THE purpose of screening is to identify pre-clinical and asymptomatic cases of a disease in a population at risk as opposed to making a diagnosis based on a patient’s presentation with symptoms and disease.
“The use of the Prostate-Specific Antigen (PSA) test and a Digital Rectal Examination (DRE) to screen for prostate cancer and whether such use can reduce prostate cancer specific mortality has universally been regarded as controversial despite the publication of more than 1000 articles in the medical and scientific literature,” said Dr Richard Ablin the discoverer of the prostate-specific antigen (PSA) in his recent visit to Tanzania.
Dr Ablin led to the development of the PSA test widely used today as the principal diagnostic tool for prostate cancer. He is also a pioneer of cryosurgery and the use of cryoimmunotherapy for the treatment of cancer, and has extensive experience in cancer research, particularly in the study of the development and metastasis of cancer.
He is also a Diplomate of the American Board of Clinical Immunology & Allergy and is Certified by the American Academy of Microbiology in Public Health and Medical Laboratory Microbiology, and is a member of numerous professional societies.
The Prostate, Lung, Colorectal and Ovarian (PLCO) trial, started in 1993 in the United States, and the European Randomized Study of Screening for Prostate Cancer (ERSPC), started in 1994, respectively enrolled nearly 77,000 and 182,000 men randomly assigned to receive screening or not.
The PLCO trial three found no difference in mortality from combined screening with the PSA test and DRE through 10 years; the ERSPC trial four reported that PSA screening without DRE was associated through nine years with a 20 per cent reduction in mortality from prostate cancer.
Parenthetically, it is of interest to note that, in the absence of the inclusion of a DRE as part of their screening protocol, the ERSPC trial did not follow the FDA-approval guidelines, which state that the PSA test “was approved for use in conjunction with a DRE”.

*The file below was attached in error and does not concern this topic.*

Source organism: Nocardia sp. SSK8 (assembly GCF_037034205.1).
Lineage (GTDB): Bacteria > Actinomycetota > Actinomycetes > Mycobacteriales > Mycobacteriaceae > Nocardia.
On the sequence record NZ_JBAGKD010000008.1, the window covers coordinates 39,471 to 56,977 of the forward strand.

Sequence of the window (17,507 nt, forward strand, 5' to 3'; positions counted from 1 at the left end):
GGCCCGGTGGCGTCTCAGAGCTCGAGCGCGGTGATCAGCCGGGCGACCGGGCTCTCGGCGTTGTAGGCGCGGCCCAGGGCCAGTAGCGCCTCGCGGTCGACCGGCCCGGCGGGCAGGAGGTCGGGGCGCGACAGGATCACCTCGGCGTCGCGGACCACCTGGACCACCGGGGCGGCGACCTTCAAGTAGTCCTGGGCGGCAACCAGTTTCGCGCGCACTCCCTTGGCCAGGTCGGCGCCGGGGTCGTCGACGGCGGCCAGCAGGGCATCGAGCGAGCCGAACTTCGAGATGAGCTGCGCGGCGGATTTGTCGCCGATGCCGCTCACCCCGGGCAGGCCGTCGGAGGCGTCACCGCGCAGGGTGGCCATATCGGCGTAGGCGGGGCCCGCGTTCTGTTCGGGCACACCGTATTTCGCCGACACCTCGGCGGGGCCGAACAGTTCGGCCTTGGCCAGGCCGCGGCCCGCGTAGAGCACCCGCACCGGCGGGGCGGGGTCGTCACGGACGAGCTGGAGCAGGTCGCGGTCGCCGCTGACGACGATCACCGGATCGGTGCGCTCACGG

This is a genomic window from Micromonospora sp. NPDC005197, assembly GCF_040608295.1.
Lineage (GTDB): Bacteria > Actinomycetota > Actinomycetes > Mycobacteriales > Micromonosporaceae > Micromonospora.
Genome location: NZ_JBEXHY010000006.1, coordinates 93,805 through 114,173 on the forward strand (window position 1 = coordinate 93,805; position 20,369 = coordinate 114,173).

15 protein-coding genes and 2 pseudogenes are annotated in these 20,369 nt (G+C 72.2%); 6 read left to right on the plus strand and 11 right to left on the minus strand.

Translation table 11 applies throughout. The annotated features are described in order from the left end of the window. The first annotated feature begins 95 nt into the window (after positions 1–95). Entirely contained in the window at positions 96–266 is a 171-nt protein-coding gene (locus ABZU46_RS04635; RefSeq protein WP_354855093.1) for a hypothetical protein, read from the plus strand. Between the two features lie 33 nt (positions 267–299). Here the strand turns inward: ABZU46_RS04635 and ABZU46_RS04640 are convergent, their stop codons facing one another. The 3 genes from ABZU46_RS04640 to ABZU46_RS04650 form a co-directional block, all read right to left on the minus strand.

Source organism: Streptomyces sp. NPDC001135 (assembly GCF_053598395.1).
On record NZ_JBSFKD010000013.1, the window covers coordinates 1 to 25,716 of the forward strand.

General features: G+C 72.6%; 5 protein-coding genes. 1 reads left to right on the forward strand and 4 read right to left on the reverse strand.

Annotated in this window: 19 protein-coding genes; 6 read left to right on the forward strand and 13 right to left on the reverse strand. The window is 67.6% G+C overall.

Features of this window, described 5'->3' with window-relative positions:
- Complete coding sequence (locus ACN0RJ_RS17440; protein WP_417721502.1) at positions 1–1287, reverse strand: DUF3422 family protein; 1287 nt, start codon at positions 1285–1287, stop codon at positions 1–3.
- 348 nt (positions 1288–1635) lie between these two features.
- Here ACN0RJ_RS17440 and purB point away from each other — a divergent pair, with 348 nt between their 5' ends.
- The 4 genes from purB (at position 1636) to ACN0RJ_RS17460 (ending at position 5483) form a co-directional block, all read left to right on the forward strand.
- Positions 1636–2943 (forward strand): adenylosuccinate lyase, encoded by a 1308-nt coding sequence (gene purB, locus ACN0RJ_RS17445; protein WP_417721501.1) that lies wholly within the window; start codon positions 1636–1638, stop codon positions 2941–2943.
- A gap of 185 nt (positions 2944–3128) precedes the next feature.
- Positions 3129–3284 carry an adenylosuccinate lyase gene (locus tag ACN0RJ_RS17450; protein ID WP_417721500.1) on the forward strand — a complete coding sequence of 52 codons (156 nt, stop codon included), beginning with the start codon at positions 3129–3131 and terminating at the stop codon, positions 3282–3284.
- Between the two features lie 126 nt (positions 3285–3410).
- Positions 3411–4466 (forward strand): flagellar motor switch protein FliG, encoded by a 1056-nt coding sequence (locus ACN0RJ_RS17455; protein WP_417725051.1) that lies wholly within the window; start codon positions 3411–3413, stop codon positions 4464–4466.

In the face of the facts and the interim results of the PLCO and ERSPC trials, organizations that remain in support of screening for prostate cancer, particularly the American Urological Association, whose president, John Barry, has stated that “PSA testing for prostate cancer remains a valuable screening tool and should be appropriately offered to men,” need to re-examine the dictum Primum non nocere: “First do no harm.”
The controversy about PSA screening is continuing in spite of recently released early reports of two large prostate cancer-screening studies thus creating a great need to advise patients despite such a controversy.
Prostate cancer is the most common cancer in men and therefore an important issue. The autopsy detection rates are very high, with approximately 40 per cent of autopsies of men aged 50 years having evidence of prostate cancer and with 80 per cent of autopsies of 90-year-old men showing evidence of prostate cancer. It is widely known that generally prostate cancer may grow very slowly and never cause symptoms. Also, deaths from prostate cancer occur mainly in older men.
In order to assess the role of PSA and screening for prostate cancer, one should review the WHO criteria for population-based screening. The principles articulated by the WHO states that, the test should be suitable and that means accurate, acceptable, safe, and relatively inexpensive.
There should be an agreed policy on whom to treat as patients, and there should be facilities for diagnosis and effective treatment. An organized screening programme should be implemented only if there is good evidence of reduced cancer specific mortality and a population that will benefit can be achieved with appropriate balance of benefits and harms.
The European study showed a 20 per cent reduction in prostate cancer death from screening at four-year intervals whereas the American PLCO study of annual screening showed a non-significant increase in the prostate cancer death rate.
Some experts believe that expansion of PSA screening beyond the current informal position is not justified and, indeed, may produce harm. However, there is insufficient evidence to this present opportunistic PSA screening practice.
How can we, therefore, advise men of whether to undergo screening or not?
Information about prostate cancer screening is best discussed with the primary care physician. The primary care physician is in a good position to determine the relative importance of a possible prostate cancer diagnosis in the context of an individual patient and can advise against screening, for example, when life expectancy is less than 10 years. The primary care physician can also carry out DRE, which, although not a good screening method, would exclude advanced cancer.